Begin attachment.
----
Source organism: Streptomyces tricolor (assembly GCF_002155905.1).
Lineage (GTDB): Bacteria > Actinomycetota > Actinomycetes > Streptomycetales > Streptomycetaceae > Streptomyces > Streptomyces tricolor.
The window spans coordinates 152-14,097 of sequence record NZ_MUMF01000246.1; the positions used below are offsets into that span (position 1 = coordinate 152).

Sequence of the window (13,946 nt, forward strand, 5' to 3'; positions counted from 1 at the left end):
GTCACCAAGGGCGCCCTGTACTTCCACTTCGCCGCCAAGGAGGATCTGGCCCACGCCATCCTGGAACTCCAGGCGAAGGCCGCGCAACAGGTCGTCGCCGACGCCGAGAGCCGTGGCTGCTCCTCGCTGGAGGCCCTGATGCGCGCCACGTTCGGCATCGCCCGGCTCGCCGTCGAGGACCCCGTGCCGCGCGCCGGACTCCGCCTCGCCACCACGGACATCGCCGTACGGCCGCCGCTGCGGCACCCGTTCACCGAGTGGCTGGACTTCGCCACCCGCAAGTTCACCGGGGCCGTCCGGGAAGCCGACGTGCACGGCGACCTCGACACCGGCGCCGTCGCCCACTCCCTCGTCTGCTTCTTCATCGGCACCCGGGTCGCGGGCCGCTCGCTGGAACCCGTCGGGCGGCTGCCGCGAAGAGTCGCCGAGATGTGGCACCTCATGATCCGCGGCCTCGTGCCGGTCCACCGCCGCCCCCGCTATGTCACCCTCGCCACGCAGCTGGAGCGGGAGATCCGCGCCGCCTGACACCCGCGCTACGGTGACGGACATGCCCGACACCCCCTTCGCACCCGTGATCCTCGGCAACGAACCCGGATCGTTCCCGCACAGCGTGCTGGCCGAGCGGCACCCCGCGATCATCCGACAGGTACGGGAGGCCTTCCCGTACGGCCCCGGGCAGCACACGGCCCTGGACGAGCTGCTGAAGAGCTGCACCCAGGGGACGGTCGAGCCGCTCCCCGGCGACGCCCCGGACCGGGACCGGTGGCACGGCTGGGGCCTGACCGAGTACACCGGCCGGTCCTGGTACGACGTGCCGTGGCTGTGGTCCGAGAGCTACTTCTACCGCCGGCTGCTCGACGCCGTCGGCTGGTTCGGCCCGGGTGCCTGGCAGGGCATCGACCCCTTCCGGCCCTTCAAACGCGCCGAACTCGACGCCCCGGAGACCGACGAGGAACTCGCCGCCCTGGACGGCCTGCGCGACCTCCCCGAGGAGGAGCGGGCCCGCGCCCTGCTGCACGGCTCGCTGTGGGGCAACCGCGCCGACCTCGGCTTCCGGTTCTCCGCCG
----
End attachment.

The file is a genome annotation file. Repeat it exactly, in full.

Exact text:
Source organism: Streptomyces tricolor (assembly GCF_002155905.1).
Lineage (GTDB): Bacteria > Actinomycetota > Actinomycetes > Streptomycetales > Streptomycetaceae > Streptomyces > Streptomyces tricolor.
The window spans coordinates 152-14,097 of sequence record NZ_MUMF01000246.1; the positions used below are offsets into that span (position 1 = coordinate 152).

Sequence of the window (13,946 nt, forward strand, 5' to 3'; positions counted from 1 at the left end):
GTCACCAAGGGCGCCCTGTACTTCCACTTCGCCGCCAAGGAGGATCTGGCCCACGCCATCCTGGAACTCCAGGCGAAGGCCGCGCAACAGGTCGTCGCCGACGCCGAGAGCCGTGGCTGCTCCTCGCTGGAGGCCCTGATGCGCGCCACGTTCGGCATCGCCCGGCTCGCCGTCGAGGACCCCGTGCCGCGCGCCGGACTCCGCCTCGCCACCACGGACATCGCCGTACGGCCGCCGCTGCGGCACCCGTTCACCGAGTGGCTGGACTTCGCCACCCGCAAGTTCACCGGGGCCGTCCGGGAAGCCGACGTGCACGGCGACCTCGACACCGGCGCCGTCGCCCACTCCCTCGTCTGCTTCTTCATCGGCACCCGGGTCGCGGGCCGCTCGCTGGAACCCGTCGGGCGGCTGCCGCGAAGAGTCGCCGAGATGTGGCACCTCATGATCCGCGGCCTCGTGCCGGTCCACCGCCGCCCCCGCTATGTCACCCTCGCCACGCAGCTGGAGCGGGAGATCCGCGCCGCCTGACACCCGCGCTACGGTGACGGACATGCCCGACACCCCCTTCGCACCCGTGATCCTCGGCAACGAACCCGGATCGTTCCCGCACAGCGTGCTGGCCGAGCGGCACCCCGCGATCATCCGACAGGTACGGGAGGCCTTCCCGTACGGCCCCGGGCAGCACACGGCCCTGGACGAGCTGCTGAAGAGCTGCACCCAGGGGACGGTCGAGCCGCTCCCCGGCGACGCCCCGGACCGGGACCGGTGGCACGGCTGGGGCCTGACCGAGTACACCGGCCGGTCCTGGTACGACGTGCCGTGGCTGTGGTCCGAGAGCTACTTCTACCGCCGGCTGCTCGACGCCGTCGGCTGGTTCGGCCCGGGTGCCTGGCAGGGCATCGACCCCTTCCGGCCCTTCAAACGCGCCGAACTCGACGCCCCGGAGACCGACGAGGAACTCGCCGCCCTGGACGGCCTGCGCGACCTCCCCGAGGAGGAGCGGGCCCGCGCCCTGCTGCACGGCTCGCTGTGGGGCAACCGCGCCGACCTCGGCTTCCGGTTCTCCGCCG